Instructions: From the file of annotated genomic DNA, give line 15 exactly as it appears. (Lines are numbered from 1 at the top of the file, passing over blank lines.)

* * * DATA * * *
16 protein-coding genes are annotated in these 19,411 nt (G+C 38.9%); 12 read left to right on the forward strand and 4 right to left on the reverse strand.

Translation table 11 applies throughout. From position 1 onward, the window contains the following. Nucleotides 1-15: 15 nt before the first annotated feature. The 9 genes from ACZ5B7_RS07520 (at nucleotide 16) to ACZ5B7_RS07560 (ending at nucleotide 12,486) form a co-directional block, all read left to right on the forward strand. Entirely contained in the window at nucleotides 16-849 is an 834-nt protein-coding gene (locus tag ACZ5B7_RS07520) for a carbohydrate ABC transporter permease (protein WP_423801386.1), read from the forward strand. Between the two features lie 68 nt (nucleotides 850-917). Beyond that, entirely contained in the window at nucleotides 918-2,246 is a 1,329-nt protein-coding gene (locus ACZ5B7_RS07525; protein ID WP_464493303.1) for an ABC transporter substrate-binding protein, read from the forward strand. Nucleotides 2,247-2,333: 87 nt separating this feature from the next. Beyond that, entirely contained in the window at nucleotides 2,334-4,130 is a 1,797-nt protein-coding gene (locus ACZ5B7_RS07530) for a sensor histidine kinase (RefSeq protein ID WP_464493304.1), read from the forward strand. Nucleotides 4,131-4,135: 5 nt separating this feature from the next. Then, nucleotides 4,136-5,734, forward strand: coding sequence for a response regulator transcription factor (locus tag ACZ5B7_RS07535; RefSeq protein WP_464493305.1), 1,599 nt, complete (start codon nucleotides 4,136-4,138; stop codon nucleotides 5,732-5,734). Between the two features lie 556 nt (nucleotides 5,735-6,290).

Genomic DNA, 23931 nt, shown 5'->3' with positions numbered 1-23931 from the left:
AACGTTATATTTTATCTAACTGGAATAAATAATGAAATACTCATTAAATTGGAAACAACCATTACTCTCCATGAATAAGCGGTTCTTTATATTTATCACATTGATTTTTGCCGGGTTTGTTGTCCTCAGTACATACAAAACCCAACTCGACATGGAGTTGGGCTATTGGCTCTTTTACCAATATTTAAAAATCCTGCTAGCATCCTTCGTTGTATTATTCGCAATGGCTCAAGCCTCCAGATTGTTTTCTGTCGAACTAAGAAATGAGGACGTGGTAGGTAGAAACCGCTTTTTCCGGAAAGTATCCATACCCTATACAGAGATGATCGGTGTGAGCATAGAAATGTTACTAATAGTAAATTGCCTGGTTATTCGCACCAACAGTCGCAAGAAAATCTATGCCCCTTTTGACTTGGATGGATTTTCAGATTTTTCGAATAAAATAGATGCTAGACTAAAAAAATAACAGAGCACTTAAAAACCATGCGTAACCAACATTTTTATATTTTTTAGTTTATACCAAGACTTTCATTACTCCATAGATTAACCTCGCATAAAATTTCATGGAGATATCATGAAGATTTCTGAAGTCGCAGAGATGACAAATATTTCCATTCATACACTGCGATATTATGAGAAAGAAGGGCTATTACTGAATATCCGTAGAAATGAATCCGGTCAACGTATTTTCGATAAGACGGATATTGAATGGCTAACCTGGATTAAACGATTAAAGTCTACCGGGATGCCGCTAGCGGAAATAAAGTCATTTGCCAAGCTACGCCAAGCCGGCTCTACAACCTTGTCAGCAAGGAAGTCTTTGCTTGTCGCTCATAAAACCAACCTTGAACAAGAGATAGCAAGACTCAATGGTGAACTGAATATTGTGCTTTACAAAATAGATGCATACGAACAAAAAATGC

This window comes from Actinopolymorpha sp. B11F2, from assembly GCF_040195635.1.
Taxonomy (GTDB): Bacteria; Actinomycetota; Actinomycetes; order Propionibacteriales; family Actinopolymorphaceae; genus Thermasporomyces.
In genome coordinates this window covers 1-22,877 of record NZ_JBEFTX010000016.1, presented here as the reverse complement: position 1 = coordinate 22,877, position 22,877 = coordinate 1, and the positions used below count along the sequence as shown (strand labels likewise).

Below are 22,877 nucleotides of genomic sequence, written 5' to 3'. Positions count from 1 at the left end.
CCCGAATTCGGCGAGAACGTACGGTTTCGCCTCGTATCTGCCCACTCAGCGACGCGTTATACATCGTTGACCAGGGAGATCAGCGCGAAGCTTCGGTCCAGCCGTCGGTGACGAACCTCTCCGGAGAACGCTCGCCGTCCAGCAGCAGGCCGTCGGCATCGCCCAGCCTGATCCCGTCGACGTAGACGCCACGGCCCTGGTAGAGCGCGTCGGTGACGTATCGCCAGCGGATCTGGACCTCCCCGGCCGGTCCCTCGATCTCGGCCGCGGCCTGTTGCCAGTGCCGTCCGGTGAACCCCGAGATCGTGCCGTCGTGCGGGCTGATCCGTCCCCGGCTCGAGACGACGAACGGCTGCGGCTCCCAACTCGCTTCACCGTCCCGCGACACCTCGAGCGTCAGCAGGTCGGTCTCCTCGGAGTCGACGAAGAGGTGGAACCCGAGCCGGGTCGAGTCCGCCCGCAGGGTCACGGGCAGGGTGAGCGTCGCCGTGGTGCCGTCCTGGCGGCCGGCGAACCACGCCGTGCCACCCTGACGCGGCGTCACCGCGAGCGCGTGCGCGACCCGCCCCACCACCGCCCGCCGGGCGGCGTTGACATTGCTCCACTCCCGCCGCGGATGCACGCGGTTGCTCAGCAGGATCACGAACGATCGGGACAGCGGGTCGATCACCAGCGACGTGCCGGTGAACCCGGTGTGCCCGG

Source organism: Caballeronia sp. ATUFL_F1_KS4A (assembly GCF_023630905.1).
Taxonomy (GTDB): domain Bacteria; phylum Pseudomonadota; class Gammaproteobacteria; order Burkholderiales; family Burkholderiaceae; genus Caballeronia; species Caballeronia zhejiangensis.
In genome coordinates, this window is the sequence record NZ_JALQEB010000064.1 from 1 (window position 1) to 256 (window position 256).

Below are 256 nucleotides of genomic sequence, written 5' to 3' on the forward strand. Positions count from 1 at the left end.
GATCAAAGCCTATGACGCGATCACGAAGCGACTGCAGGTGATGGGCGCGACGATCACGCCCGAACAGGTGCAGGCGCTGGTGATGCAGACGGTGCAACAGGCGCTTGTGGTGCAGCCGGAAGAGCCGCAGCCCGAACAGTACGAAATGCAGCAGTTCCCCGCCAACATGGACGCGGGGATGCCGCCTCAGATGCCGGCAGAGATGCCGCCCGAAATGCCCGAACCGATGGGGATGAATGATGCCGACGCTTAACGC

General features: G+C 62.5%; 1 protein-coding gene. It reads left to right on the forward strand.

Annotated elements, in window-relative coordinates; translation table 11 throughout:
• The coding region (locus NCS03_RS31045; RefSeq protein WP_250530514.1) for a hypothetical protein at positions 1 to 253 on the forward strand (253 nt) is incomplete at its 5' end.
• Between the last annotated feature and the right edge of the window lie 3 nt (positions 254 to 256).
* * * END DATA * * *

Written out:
General features: G+C 62.5%; 1 protein-coding gene. It reads left to right on the forward strand.